The findings of fact which we have alluded to above support the conclusions of law and the judgment granting respondent a divorce. From our review of the record it would appear that the married life of the parties was one burdened with friction and unhappiness and that the trial court could arrive at no other conclusion than that the marriage should be dissolved. In justice to appellant we must state in passing that the evidence would have been sufficient to sustain a divorce in her favor had the trial court concluded that such was proper. The trial court has a wide range of discretion in determining whether either spouse was guilty of "extreme cruelty" and in view of the evidence which substantially supported the findings and conclusions of law we must hold that the trial court did not abuse its discretion in awarding [50 Cal. App. 2d 731] the divorce to respondent. Andrews v. Andrews, 120 Cal. 184, 187, 188 [52 P. 298].

[2] Appellant also attacks the judgment upon the ground that the court erred in awarding the custody of the minor children of the parties to the respondent. The trial court entered numerous findings of fact relative to appellant's conduct with the children and concluded that the best interest of the children would be subserved by awarding their custody and control to respondent; in the judgment the court decreed that appellant could visit the children and take them on trips within the state. Appellant's attack on this award of custody is based on her contentions that the witnesses were friends of the respondent, that respondent had prejudiced the children against appellant and that appellant was the proper person to have the care and custody of the children.

Here again although much of the testimony was in conflict there was substantial evidence to support the findings and the judgment. During the time when the parties were living together appellant had much difficulty in managing and controlling the children and because of her many illnesses was unable to devote the proper attention to them. Appellant's attack upon the testimony to this effect is merely an attack against the credibility of the witnesses which question was clearly one within the exclusive province of the judge of the trial court (Burrows v. Burrows, 18 Cal. App. 2d 275, 278 [63 PaCal.2d 1135], 2 Cal.Jur. 916), whose determination is conclusive on the appellate court. Bellandi v. Park Sanitarium Association, 214 Cal. 472, 480 [6 PaCal.2d 508].

[3] Under section 138 of the Civil Code the court may, in a divorce action, make such order for the custody of minor children as may seem necessary or proper. That section provides that the court is to be guided by "what appears to be for the best interest of the child in respect to its temporal and its mental and moral welfare;" and, other things being equal, if the child is "of an age to require education and preparation for labor and business, then to the father." Under this statute the trial court is allowed a wide latitude in the exercise of its discretion and the question should be decided wholly on the basis of the best interests of the child; the appellate court will not interfere with the determination except in a clear case of abuse of discretion by the trial court. Taber v. Taber, 209 Cal. 755 [290 P. 36]. At the time of the trial of the instant case the children were of an age at which their [50 Cal. App. 2d 732] education was of paramount importance to their future development, and the evidence shows that respondent could provide for this education better than could appellant. The trial court had the benefit of having the children and their parents before it; the trial judge could observe the entire situation and in view of the evidence on the issue we find no abuse of discretion in the award of custody to the respondent.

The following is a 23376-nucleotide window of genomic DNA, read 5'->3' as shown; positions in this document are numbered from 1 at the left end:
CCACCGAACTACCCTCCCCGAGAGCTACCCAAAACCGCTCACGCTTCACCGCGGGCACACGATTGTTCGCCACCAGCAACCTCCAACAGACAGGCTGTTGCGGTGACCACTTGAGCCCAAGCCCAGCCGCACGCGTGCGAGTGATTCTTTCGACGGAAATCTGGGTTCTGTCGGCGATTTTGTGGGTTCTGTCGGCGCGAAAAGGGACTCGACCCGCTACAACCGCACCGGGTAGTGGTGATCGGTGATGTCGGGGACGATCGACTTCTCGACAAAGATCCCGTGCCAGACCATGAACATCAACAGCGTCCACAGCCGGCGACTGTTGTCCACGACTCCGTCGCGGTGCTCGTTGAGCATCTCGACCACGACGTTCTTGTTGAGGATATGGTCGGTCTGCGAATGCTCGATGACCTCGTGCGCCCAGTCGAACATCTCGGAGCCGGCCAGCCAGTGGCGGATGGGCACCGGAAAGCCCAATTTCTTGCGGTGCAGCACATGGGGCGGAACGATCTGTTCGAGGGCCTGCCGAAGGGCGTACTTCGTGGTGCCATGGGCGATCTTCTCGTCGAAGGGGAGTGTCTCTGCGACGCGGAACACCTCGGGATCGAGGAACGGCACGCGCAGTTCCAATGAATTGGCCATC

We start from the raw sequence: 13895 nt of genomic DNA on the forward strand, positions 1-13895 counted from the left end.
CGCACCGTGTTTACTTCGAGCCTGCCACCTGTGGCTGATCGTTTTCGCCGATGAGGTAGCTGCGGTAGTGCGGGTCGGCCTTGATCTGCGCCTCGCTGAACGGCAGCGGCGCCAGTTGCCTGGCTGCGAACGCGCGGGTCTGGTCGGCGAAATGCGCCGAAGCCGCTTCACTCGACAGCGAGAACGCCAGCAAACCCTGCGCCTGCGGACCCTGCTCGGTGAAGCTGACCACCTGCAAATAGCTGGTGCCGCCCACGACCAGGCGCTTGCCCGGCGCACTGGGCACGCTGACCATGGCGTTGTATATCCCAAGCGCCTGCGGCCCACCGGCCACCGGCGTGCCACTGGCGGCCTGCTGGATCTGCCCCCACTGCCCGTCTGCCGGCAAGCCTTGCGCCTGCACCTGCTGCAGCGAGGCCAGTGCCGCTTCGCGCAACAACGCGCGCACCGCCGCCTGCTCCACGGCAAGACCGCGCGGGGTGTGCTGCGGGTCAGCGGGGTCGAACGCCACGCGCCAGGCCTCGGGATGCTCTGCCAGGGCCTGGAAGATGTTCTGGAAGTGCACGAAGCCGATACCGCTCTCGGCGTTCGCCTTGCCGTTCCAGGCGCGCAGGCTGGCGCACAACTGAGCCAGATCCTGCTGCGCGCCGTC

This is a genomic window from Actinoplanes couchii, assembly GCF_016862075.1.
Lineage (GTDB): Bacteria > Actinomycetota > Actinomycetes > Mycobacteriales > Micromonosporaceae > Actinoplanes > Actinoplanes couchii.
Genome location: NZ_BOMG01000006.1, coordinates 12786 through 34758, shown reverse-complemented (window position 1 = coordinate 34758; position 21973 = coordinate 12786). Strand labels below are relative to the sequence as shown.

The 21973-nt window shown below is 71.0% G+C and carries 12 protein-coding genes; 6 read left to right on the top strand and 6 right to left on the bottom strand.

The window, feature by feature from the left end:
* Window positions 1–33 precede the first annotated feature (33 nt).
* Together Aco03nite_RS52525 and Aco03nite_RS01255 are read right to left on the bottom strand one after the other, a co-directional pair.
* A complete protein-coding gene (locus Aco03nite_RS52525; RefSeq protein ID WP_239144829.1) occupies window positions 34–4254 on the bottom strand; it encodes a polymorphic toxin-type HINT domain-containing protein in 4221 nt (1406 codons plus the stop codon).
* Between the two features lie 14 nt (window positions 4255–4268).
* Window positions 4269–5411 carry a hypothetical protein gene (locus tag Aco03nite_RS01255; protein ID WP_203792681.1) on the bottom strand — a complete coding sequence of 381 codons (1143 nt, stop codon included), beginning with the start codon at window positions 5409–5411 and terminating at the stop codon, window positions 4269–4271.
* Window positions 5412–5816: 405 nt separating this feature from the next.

[4a] Appellant's final attack upon the judgment is based on the contention that the court erred in finding and concluding that the property settlement agreement was fair and just and in assigning to respondent all of the community property not disposed of by the agreement. The property settlement agreement provided that respondent was to have the custody of the children for two years after which time appellant could apply to the court for an order awarding their custody to her; the respondent agreed to pay $200 per month to appellant for her support for a period of two years and thereafter to pay her the sum of $225 per month until she remarried; respondent agreed to pay an incumbrance on appellant's house and lot; appellant was to receive the sum of $4,000; and, finally, respondent agreed to pay premiums on certain life insurance which would provide appellant with $150 per month subsequent to his death. The court entered numerous findings relative to the agreement to the effect that respondent had not made any misrepresentations to appellant, had taken no advantage of her and had concealed no facts from her in regard to the community property. It then concluded that the agreement was fair, reasonable and just, and in the interlocutory decree of divorce ordered respondent to pay $225 per month to appellant in accordance with the agreement, confirmed the agreement and assigned all of the community property not disposed of by the agreement to respondent as his separate property.